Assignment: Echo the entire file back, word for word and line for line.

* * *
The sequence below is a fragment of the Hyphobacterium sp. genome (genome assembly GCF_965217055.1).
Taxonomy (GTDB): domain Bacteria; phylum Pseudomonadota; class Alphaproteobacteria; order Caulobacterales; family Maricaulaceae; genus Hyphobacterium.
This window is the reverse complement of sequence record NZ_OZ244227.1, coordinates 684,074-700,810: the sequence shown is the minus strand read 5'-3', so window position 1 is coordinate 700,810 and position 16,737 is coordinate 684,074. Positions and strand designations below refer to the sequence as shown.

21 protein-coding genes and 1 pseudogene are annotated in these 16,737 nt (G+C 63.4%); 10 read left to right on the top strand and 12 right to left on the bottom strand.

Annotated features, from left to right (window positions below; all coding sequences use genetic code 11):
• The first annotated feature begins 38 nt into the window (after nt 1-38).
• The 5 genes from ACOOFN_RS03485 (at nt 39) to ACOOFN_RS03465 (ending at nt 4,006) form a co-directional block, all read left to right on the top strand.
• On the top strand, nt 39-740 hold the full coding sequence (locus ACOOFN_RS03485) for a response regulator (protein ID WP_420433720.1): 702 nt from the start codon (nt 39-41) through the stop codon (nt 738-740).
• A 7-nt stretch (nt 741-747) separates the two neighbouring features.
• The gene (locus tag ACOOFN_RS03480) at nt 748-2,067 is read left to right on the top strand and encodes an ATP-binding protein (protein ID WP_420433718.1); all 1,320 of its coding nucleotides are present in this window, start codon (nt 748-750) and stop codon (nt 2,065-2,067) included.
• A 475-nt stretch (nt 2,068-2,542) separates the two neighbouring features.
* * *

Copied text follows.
The sequence below is a fragment of the Hyphobacterium sp. genome (genome assembly GCF_965217055.1).
Taxonomy (GTDB): domain Bacteria; phylum Pseudomonadota; class Alphaproteobacteria; order Caulobacterales; family Maricaulaceae; genus Hyphobacterium.
This window is the reverse complement of sequence record NZ_OZ244227.1, coordinates 684,074-700,810: the sequence shown is the minus strand read 5'-3', so window position 1 is coordinate 700,810 and position 16,737 is coordinate 684,074. Positions and strand designations below refer to the sequence as shown.

21 protein-coding genes and 1 pseudogene are annotated in these 16,737 nt (G+C 63.4%); 10 read left to right on the top strand and 12 right to left on the bottom strand.

Annotated features, from left to right (window positions below; all coding sequences use genetic code 11):
• The first annotated feature begins 38 nt into the window (after nt 1-38).
• The 5 genes from ACOOFN_RS03485 (at nt 39) to ACOOFN_RS03465 (ending at nt 4,006) form a co-directional block, all read left to right on the top strand.
• On the top strand, nt 39-740 hold the full coding sequence (locus ACOOFN_RS03485) for a response regulator (protein ID WP_420433720.1): 702 nt from the start codon (nt 39-41) through the stop codon (nt 738-740).
• A 7-nt stretch (nt 741-747) separates the two neighbouring features.
• The gene (locus tag ACOOFN_RS03480) at nt 748-2,067 is read left to right on the top strand and encodes an ATP-binding protein (protein ID WP_420433718.1); all 1,320 of its coding nucleotides are present in this window, start codon (nt 748-750) and stop codon (nt 2,065-2,067) included.
• A 475-nt stretch (nt 2,068-2,542) separates the two neighbouring features.